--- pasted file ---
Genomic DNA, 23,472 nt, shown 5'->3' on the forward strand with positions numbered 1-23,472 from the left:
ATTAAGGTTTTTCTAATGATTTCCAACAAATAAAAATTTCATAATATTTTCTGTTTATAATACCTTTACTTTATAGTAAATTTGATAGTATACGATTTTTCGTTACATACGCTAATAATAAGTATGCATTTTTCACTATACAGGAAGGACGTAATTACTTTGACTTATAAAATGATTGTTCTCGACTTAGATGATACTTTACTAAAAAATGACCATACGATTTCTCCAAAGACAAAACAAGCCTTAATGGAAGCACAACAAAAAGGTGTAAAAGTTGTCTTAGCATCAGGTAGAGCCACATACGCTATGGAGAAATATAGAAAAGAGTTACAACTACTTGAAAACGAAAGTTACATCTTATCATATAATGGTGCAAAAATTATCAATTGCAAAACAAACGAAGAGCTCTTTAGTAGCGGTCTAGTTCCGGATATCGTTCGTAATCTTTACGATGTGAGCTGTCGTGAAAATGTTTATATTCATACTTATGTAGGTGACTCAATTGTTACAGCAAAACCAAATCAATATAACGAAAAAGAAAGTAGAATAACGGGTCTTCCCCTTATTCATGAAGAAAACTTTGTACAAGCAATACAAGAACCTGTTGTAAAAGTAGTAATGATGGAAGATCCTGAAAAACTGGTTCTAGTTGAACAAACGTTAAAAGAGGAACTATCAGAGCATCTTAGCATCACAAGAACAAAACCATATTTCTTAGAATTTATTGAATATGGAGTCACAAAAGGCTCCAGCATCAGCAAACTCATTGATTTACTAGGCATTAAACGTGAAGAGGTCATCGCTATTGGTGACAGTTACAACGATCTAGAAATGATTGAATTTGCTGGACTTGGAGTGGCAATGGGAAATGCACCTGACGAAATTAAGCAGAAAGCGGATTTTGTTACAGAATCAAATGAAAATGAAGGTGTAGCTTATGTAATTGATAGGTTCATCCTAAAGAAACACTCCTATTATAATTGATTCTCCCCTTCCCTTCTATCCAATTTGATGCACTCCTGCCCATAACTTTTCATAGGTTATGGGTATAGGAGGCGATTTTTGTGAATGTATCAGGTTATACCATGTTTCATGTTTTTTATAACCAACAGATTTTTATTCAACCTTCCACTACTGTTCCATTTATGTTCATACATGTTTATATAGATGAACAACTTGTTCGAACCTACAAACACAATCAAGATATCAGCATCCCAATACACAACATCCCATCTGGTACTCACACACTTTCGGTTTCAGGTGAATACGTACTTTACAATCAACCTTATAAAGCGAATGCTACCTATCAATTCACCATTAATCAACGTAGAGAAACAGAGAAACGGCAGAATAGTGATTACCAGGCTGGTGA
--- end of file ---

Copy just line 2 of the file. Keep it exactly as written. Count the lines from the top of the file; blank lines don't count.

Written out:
ATTAAGGTTTTTCTAATGATTTCCAACAAATAAAAATTTCATAATATTTTCTGTTTATAATACCTTTACTTTATAGTAAATTTGATAGTATACGATTTTTCGTTACATACGCTAATAATAAGTATGCATTTTTCACTATACAGGAAGGACGTAATTACTTTGACTTATAAAATGATTGTTCTCGACTTAGATGATACTTTACTAAAAAATGACCATACGATTTCTCCAAAGACAAAACAAGCCTTAATGGAAGCACAACAAAAAGGTGTAAAAGTTGTCTTAGCATCAGGTAGAGCCACATACGCTATGGAGAAATATAGAAAAGAGTTACAACTACTTGAAAACGAAAGTTACATCTTATCATATAATGGTGCAAAAATTATCAATTGCAAAACAAACGAAGAGCTCTTTAGTAGCGGTCTAGTTCCGGATATCGTTCGTAATCTTTACGATGTGAGCTGTCGTGAAAATGTTTATATTCATACTTATGTAGGTGACTCAATTGTTACAGCAAAACCAAATCAATATAACGAAAAAGAAAGTAGAATAACGGGTCTTCCCCTTATTCATGAAGAAAACTTTGTACAAGCAATACAAGAACCTGTTGTAAAAGTAGTAATGATGGAAGATCCTGAAAAACTGGTTCTAGTTGAACAAACGTTAAAAGAGGAACTATCAGAGCATCTTAGCATCACAAGAACAAAACCATATTTCTTAGAATTTATTGAATATGGAGTCACAAAAGGCTCCAGCATCAGCAAACTCATTGATTTACTAGGCATTAAACGTGAAGAGGTCATCGCTATTGGTGACAGTTACAACGATCTAGAAATGATTGAATTTGCTGGACTTGGAGTGGCAATGGGAAATGCACCTGACGAAATTAAGCAGAAAGCGGATTTTGTTACAGAATCAAATGAAAATGAAGGTGTAGCTTATGTAATTGATAGGTTCATCCTAAAGAAACACTCCTATTATAATTGATTCTCCCCTTCCCTTCTATCCAATTTGATGCACTCCTGCCCATAACTTTTCATAGGTTATGGGTATAGGAGGCGATTTTTGTGAATGTATCAGGTTATACCATGTTTCATGTTTTTTATAACCAACAGATTTTTATTCAACCTTCCACTACTGTTCCATTTATGTTCATACATGTTTATATAGATGAACAACTTGTTCGAACCTACAAACACAATCAAGATATCAGCATCCCAATACACAACATCCCATCTGGTACTCACACACTTTCGGTTTCAGGTGAATACGTACTTTACAATCAACCTTATAAAGCGAATGCTACCTATCAATTCACCATTAATCAACGTAGAGAAACAGAGAAACGGCAGAATAGTGATTACCAGGCTGGTGA